One must stand in awe at the courageous witness of Malala Yousafzai, the Pakistani girl shot in the head by two Taliban men in October 2011 as she rode the bus home from school. Malala had the audacity to write a diary about her educational experiences and, more to the point, publish that diary on the BBC's Urdu network.
That was too much for the Taliban and, when her identity became known, they tried to make her an example for other girls who might rebel against their subservient position in society. United Nations Secretary-General Ban Kai Moon summed up her situation: "When the Taliban shot Malala, they showed what they feared most: a girl with a book."
When Malala – after numerous surgeries – celebrated her 16th birthday by speaking to the UN youth assembly July 12, her voice and her call for education for girls was stronger than ever. "The extremists are afraid of books and pens. The power of education frightens them," she said. "They are afraid of women. The power of the voice of women frightens them."
She also chastised the Taliban for their narrow religiosity. "They think God is a tiny conservative being who would send girls to hell just because of going to school."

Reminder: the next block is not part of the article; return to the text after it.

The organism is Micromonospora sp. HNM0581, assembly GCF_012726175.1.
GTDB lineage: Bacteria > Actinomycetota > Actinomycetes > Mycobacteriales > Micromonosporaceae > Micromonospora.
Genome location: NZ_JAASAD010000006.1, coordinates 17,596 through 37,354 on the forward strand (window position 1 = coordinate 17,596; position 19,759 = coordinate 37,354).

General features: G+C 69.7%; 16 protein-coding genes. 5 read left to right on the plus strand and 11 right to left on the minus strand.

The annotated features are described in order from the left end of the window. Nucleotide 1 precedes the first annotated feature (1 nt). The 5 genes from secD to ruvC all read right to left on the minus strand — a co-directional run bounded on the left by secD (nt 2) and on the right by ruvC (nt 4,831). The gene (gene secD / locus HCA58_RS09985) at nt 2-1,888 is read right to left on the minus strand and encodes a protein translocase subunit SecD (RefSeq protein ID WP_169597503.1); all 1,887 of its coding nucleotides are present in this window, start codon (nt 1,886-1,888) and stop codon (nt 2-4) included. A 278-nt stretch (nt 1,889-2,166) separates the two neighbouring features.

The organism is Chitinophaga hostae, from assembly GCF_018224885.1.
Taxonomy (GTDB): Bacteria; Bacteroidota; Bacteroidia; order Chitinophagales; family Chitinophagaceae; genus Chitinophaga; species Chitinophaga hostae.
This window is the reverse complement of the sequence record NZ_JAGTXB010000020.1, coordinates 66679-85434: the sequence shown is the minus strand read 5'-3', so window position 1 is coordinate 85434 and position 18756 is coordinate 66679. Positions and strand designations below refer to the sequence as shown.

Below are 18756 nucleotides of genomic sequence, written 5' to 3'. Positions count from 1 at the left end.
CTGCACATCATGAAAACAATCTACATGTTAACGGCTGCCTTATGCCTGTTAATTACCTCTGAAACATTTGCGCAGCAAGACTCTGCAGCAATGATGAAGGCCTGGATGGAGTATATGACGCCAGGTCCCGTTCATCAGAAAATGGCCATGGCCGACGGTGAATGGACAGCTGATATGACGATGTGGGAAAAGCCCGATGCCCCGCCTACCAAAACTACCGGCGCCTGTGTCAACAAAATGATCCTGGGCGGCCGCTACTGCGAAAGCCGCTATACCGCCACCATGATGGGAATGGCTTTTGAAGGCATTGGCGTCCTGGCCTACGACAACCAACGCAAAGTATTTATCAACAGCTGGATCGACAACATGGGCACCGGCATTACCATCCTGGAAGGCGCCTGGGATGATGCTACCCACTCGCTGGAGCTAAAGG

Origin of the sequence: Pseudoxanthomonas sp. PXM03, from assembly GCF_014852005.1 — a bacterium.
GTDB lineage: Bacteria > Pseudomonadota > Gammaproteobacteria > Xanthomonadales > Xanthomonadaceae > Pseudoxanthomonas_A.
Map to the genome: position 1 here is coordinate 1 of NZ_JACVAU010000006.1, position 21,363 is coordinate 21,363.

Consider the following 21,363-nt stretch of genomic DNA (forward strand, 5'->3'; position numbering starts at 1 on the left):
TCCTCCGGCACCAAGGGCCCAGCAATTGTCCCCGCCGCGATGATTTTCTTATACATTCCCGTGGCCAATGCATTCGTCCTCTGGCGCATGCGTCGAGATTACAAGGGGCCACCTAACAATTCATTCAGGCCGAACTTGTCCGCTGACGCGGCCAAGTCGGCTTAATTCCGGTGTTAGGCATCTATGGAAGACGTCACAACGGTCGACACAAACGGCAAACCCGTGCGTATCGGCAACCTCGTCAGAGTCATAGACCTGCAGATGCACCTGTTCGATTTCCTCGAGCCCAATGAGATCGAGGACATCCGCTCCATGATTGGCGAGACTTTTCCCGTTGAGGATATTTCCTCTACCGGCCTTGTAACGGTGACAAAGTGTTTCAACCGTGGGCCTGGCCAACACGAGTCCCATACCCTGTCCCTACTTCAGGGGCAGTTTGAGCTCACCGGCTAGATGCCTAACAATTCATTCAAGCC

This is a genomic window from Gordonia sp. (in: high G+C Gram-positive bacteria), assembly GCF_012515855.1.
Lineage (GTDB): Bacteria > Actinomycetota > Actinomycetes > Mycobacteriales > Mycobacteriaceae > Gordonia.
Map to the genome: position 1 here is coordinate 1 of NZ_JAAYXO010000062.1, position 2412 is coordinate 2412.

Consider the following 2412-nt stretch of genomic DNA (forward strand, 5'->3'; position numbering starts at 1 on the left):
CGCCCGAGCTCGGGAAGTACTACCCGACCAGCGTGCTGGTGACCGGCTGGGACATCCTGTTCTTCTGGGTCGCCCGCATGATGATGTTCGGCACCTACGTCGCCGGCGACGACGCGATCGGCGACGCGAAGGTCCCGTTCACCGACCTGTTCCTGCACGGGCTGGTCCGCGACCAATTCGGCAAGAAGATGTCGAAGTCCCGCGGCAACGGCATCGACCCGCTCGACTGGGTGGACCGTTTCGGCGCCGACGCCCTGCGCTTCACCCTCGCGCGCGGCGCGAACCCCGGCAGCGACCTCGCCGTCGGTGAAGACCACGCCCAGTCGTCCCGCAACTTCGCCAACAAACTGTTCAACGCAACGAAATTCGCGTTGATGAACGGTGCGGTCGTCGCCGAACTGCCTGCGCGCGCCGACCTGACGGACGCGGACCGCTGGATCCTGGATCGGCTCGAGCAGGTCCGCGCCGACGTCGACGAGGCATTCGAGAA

While in the West, we take the education of girls for granted, her story is a stark reminder that education threatens ossified social structures. An educated woman is more difficult to control and more likely to challenge societal expectations.
However, if things are different in the Western world, it is not in spite of our religion, but because of it. No group of organizations has done more over the course of world history to bring about the education of girls than Catholic women's religious orders.
These religious congregations – many formed for the precise purpose of running schools for girls – have made the education of girls and women so accepted in the Western world that today we recoil in disgust against movements that deny women an equal right to education.
Now, as many of those congregations rapidly diminish in numbers, their contribution is often forgotten. So too is the resistance that they overcame. Communities of women who made vows of chastity, poverty and obedience and, because of that sacrificial commitment, transformed society are now sometimes seen as archaic.
However, the position of women in Western society would be much different if not for the work of these sisters. It was not so much formal declarations of rights – although these are important too – that gave women something approaching equality in the West. Rather, it was the unglamorous work of religious orders over the course of centuries that opened doors for women that previously had been nailed shut.